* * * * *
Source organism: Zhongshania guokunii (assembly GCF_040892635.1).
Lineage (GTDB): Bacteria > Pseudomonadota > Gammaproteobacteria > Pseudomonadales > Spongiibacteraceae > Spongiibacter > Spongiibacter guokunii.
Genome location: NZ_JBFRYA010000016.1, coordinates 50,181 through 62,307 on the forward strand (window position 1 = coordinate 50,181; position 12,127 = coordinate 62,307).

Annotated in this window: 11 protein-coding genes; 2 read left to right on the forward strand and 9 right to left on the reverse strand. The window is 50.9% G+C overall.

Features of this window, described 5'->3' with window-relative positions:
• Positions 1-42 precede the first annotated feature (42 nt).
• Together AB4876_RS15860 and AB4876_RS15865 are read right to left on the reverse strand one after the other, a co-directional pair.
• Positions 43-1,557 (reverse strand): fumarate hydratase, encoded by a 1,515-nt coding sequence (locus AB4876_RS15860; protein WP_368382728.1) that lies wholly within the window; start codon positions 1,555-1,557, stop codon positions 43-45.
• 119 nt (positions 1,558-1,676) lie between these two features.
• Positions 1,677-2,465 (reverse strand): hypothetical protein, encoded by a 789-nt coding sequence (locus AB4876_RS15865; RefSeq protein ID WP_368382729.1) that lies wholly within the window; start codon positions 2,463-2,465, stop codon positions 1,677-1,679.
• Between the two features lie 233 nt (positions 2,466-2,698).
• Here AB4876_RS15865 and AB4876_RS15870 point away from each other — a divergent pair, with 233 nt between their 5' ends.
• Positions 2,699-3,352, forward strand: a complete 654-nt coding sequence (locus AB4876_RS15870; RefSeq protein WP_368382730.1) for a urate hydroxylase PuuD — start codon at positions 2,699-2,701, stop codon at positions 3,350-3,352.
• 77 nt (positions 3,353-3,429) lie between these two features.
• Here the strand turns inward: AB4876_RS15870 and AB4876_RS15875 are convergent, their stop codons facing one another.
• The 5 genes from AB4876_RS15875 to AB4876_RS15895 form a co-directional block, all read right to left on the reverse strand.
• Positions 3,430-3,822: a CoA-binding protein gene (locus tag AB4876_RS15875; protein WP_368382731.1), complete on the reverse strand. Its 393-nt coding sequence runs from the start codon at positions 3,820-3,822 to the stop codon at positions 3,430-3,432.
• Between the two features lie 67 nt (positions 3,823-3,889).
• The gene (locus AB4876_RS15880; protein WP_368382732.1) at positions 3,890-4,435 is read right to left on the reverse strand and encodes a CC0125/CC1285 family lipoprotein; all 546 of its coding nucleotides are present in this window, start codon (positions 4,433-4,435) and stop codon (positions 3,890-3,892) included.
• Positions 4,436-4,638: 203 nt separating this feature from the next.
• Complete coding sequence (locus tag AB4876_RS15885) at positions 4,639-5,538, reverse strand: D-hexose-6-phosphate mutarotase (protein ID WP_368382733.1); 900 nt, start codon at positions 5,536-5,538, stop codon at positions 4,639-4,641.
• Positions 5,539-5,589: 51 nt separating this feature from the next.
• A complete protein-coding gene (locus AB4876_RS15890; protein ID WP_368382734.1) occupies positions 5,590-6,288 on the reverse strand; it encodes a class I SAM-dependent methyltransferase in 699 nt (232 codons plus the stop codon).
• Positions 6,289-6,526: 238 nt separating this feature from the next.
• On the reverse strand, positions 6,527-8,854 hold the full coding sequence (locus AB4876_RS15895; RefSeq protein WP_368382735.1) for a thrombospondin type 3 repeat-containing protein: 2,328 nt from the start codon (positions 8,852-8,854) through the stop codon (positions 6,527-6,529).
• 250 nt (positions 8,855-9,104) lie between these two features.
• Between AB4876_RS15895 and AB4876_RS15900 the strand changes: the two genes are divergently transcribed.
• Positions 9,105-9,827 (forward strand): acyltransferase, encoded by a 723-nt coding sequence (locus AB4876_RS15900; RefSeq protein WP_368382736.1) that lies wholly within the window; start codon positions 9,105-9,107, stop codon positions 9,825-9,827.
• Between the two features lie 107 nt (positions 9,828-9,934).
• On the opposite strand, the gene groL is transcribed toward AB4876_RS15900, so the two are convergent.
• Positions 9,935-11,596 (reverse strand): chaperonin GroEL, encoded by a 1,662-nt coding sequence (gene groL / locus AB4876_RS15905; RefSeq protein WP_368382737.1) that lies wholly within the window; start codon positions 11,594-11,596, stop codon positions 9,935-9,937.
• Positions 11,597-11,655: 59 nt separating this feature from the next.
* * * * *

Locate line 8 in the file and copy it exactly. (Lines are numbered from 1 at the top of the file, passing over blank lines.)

• Positions 43-1,557 (reverse strand): fumarate hydratase, encoded by a 1,515-nt coding sequence (locus AB4876_RS15860; protein WP_368382728.1) that lies wholly within the window; start codon positions 1,555-1,557, stop codon positions 43-45.